2018 saw the co-working and flexible office sector maintain its position at the forefront of the office market conversation with a focus on its stellar growth, overall impact and new names entering this arena, both in Ireland and on a global platform. Looking forward, Savills’ Workthere team, expect the popularity of the sector to intensify. They have identified some key themes to watch in 2019 as co-working continues to draw international interest.
Georgina Dillon, Team Lead of Workthere said This year has been a record year for the serviced office market in Ireland in terms of demand and take up. “Dublin in particular has seen the effects of this with the arrival of new serviced office providers opening in the capital. However, demand is not always focused on the capital with many providers moving to other cities including Cork, (Glandore opened its first premises in Cork last month).”
“Serviced office giant WeWork opened two new premises this year, with a further three set to open in 2019. Similarly, Regus opened a new office in Blanchardstown this year and Digital Office Centres are set to open a new site in Swords in Q1 of 2019 – both in line with the increasing demand for space outside of the city centre. With a busy end to the year and the March deadline looming, 2019 is expected to be even busier with demand coming from UK, USA & Asian companies.”
Flexible office trends to watch for 2019:
Globalisation of providers
Businesses are increasingly scaling to new markets and territories and therefore having the flexibility to allow this is becoming an important option for providers. The ability to offer customers multi-global locations can be a powerful selling point and differentiator. This year saw UK serviced office provider Us&Co announce its first European location outside of London, opening in Dublin in October. Similarly, UK serviced office provider Huckletree, opened in 2017 and has been at full capacity since. Savills expect more and more providers to scale their business into new territories in 2019, in particular more US names entering Europe, UK ones establishing a presence in key European cities such as Dublin, Berlin, Frankfurt and Paris, and the US and more Asian providers coming in to Europe and the US.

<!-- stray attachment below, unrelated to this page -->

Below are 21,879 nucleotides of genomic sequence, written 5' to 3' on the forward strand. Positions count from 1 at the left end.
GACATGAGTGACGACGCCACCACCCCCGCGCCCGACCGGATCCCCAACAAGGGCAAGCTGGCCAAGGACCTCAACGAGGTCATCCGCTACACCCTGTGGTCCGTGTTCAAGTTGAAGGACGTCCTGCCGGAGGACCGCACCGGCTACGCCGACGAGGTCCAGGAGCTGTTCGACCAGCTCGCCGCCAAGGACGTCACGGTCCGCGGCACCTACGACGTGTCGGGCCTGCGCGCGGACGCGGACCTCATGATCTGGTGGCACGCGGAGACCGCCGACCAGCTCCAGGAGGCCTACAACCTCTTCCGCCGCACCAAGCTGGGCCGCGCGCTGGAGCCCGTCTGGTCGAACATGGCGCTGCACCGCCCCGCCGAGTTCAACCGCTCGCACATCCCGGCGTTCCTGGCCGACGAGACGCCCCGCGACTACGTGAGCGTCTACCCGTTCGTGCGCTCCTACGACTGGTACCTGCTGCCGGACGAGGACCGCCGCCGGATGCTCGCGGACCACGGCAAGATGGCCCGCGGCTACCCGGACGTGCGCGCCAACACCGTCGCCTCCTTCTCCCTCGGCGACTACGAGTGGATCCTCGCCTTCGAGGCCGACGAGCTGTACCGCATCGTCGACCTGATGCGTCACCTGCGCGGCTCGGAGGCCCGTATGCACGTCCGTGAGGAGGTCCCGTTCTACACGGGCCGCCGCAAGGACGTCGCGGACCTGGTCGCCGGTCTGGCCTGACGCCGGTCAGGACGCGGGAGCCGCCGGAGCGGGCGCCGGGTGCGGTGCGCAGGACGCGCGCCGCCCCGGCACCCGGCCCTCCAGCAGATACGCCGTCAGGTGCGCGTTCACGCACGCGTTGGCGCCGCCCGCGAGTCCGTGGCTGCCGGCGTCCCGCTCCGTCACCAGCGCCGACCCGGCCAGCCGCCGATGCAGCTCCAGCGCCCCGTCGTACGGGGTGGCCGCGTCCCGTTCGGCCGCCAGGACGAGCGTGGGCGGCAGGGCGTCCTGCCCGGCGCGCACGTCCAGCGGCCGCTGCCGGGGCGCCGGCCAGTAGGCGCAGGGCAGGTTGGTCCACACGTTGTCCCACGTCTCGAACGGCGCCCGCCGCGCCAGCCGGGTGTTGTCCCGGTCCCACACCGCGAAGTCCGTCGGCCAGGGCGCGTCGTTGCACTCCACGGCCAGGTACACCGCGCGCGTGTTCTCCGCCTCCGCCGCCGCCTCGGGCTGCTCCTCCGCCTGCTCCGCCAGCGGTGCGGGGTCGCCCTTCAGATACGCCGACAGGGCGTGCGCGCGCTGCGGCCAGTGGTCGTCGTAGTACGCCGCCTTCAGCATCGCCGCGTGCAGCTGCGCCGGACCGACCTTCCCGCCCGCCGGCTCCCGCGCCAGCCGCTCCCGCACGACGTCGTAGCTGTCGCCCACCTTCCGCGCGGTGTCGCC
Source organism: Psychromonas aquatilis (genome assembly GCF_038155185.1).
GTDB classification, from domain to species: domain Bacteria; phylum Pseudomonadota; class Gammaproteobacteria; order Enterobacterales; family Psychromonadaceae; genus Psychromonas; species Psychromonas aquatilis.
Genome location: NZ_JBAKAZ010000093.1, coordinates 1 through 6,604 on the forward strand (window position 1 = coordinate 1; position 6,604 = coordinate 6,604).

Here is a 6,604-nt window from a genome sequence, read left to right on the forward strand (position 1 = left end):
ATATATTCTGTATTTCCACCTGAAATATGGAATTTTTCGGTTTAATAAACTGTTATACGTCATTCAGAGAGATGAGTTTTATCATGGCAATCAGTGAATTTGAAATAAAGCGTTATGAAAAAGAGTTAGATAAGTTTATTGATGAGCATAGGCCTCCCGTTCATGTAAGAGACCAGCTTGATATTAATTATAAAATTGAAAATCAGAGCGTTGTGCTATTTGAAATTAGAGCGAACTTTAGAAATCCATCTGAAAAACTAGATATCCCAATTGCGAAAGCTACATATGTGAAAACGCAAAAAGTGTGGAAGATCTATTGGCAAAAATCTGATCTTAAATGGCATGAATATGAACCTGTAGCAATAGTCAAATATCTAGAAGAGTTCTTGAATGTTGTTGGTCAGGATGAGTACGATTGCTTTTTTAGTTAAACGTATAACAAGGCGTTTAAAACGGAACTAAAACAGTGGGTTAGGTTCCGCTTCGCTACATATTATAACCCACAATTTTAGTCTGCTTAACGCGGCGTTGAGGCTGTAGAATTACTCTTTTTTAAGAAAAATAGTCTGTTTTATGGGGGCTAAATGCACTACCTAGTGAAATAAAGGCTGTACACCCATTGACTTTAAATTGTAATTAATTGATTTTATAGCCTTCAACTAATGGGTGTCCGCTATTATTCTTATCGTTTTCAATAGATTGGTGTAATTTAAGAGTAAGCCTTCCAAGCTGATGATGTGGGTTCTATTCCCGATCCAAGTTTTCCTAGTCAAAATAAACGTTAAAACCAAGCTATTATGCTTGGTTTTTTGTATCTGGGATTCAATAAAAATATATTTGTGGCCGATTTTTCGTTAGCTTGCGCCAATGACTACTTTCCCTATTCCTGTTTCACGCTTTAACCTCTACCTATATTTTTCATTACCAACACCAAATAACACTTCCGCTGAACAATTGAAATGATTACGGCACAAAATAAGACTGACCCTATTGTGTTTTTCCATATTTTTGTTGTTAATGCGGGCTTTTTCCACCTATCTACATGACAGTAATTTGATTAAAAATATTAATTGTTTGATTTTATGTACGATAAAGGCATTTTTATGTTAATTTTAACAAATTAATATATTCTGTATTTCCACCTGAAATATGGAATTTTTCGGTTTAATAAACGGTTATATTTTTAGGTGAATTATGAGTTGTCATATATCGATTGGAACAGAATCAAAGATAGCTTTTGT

Niche spaces vs open to all
For a while now we have seen tech and innovation-only co-working spaces such as Huckletree, screen applicants to curate a community of like-minded businesses. The UK is going more and more this way, with new providers focusing on a niche to differentiate themselves. Already, the emergence of female only co-working spaces has cropped up and according to Savills UK, more spaces will focus on sector niches such as retail and fashion, food and businesses with a social purpose.
Here in Ireland however, the landscape is quite different. According to Georgina Dillon at Savills in Dublin, flexible serviced providers have a more holistic approach and are keen to disassociate themselves from the misconception that flexible working space is a market reserved only for start-up tech companies.
Rise of co-working
Although companies have woken-up to the world of co-working, only a handful have really jumped in and delivered their own space, such as the IDA who recently launched their own open plan collaborative working environment. The Bank of Ireland is another company who have created their own free landing space, in this case for FDI clients, who will be able to use the bank’s landing space while they find longer term office arrangements. Savills anticipates that it will become more common for companies to deliver their own flexible office product as part of a wider office scheme seeking to compete with the co-working market.
Given the number of new entrants to the serviced and flexible office market, pricing has remained competitive, and Savills’ Workthere team are expecting to see both winners and losers with a rise in consolidation between providers. Deskmag reports that 40% of co-working spaces do not make a profit, this is a significant number and, given the continued rise in competition, for many this is not always likely to be sustainable.